Pressure on the vehicle manufacturing industry is mounting. Under the new European legislation, car makers must cut their average fleet emissions to less than 95 grammes of CO2 per kilometre by 2021. Failure to comply means a €95 fine for every gramme of CO2 that exceeds the target – which means that the whole industry could face a penalty of up to €30bn.
New diesel vehicles are fitted with a Selective Catalytic Reduction (SCR) system to treat NOx emissions. This system uses AdBlue™ to provide the ammonia required to reduce harmful NOx into harmless nitrogen and water. However, AdBlue™ only functions well at high temperatures, typically exceeding 250ºC. Therefore, the SCR does not necessarily operate at all engine conditions, for example, during short stop-start commutes, particularly in urban areas. What’s more, use of AdBlue™ at lower temperatures can result in severe exhaust blockages and subsequent engine damage.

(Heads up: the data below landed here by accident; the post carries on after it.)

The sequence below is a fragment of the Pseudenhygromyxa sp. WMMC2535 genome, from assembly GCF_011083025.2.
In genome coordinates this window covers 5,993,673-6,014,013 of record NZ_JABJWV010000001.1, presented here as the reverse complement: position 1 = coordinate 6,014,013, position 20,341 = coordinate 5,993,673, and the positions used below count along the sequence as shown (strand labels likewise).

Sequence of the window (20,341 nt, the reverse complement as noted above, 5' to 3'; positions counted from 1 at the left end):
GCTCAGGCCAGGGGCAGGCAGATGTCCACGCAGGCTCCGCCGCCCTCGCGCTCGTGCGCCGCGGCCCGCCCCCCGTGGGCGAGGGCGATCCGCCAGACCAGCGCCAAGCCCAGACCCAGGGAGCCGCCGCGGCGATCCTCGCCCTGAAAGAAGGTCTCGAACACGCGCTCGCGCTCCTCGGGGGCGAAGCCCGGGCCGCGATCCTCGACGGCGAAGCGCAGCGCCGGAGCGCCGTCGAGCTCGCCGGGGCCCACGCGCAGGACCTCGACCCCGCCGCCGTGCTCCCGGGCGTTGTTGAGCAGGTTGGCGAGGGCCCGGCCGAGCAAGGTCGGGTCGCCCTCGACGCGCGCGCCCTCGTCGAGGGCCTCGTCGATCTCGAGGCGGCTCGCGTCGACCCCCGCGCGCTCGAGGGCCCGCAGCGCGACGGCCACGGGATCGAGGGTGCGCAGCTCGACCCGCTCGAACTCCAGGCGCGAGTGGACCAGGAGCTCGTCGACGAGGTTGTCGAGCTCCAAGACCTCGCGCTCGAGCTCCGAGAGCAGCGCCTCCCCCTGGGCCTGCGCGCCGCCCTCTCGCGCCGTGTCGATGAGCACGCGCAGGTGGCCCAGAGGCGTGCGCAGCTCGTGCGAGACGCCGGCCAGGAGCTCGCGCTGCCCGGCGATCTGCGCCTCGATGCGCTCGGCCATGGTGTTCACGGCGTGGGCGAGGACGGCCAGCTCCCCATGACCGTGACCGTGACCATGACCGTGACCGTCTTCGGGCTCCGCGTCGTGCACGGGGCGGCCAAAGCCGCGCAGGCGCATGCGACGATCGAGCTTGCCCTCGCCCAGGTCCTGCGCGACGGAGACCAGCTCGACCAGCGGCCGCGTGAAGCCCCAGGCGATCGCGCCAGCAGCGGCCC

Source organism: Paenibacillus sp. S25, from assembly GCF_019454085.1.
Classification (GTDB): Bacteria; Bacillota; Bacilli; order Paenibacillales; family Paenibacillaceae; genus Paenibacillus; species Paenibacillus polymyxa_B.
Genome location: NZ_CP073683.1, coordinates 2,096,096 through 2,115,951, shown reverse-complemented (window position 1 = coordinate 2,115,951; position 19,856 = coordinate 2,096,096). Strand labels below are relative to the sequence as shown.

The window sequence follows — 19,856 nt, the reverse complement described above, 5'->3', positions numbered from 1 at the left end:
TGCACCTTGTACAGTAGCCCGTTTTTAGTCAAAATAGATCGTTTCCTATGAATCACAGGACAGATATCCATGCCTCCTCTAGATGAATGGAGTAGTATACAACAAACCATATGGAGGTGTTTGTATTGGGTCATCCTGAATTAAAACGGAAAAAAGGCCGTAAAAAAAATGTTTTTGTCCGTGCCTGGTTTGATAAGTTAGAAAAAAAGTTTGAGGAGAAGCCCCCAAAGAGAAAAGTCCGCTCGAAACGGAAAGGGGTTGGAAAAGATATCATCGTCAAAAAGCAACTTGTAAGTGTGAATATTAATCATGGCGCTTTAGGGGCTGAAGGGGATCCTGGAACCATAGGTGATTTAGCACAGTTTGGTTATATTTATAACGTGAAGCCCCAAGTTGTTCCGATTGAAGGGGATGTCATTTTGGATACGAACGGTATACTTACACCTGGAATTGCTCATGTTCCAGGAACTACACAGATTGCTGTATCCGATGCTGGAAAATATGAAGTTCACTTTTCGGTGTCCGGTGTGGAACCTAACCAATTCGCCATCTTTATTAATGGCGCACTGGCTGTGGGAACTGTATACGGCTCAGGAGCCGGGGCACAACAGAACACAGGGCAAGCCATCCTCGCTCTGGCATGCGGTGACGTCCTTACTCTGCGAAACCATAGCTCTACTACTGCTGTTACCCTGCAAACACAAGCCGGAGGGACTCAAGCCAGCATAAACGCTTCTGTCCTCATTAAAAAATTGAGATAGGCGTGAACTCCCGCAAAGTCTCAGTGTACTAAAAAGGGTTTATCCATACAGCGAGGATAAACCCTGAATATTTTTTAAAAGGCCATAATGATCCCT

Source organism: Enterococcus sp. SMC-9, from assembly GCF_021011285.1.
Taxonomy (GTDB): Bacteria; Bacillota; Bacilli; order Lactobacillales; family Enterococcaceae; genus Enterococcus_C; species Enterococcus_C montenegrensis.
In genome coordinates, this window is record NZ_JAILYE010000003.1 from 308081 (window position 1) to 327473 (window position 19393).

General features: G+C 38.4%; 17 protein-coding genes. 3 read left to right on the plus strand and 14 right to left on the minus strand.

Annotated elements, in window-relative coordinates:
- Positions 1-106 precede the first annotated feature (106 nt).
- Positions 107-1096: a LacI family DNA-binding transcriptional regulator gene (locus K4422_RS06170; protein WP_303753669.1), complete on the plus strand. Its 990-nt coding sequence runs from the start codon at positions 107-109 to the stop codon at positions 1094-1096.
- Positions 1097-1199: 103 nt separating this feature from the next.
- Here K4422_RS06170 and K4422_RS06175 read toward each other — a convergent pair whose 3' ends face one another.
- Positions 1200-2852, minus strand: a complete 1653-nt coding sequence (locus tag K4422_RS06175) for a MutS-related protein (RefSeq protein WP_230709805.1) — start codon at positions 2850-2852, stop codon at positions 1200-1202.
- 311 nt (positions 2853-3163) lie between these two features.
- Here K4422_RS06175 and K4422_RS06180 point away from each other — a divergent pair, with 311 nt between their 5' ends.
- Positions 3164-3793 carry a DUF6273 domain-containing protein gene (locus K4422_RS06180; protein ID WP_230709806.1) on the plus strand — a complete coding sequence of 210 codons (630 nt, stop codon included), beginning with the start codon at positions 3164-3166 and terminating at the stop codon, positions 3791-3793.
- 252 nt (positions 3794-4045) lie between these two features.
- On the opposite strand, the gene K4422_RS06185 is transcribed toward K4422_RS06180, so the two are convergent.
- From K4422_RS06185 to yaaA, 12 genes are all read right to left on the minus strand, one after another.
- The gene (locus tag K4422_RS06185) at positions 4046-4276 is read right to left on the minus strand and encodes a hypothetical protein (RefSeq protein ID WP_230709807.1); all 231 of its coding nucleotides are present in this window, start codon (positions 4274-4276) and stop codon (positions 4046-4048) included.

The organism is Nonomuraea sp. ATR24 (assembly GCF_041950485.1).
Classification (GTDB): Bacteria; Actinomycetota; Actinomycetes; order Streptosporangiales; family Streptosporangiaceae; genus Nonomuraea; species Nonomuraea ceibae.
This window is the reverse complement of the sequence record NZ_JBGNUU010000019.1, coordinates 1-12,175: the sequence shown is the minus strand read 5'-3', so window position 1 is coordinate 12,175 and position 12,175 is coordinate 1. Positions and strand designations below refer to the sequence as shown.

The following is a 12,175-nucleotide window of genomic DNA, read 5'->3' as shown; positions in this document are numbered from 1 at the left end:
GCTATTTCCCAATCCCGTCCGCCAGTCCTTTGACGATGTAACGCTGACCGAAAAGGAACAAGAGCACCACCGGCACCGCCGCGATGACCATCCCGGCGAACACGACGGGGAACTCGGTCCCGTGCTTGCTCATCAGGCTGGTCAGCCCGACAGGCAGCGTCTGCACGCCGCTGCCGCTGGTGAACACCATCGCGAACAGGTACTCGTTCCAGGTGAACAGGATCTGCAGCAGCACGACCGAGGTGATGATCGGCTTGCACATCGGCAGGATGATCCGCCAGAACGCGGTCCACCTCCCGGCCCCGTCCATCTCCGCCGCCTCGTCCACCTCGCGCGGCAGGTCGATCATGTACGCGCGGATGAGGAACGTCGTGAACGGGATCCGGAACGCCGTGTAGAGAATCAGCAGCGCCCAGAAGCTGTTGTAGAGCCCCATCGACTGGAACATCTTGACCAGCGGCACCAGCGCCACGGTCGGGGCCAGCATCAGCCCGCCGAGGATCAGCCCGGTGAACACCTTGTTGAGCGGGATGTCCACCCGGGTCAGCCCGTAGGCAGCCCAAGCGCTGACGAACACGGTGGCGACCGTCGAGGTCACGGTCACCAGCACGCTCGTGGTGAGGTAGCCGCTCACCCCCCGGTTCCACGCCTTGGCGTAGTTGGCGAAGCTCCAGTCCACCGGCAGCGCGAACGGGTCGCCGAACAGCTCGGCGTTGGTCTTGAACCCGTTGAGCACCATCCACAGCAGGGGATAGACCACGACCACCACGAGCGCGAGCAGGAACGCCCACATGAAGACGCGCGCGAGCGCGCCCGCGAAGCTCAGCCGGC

Researchers at Loughborough University have developed a novel AdBlue™ conversion technology that transforms AdBlue™ into a new ACCT solution that can produce ammonia at very low exhaust temperatures. By extending the temperature range at which SCR systems can operate much greater NOx reduction can be achieved. The ACCT solution also has a significant increased response time, allowing much greater NOx reduction during challenging, real-world conditions.
The technology is patented in the UK and applications submitted in other territories. Commercialisation activity to bring the technology to market is underway, and it has won several Industry awards. The team’s aim is to develop the technology for licence across the board so that their work can help all diesel vehicles meet emission reduction targets – making roads cleaner and greener.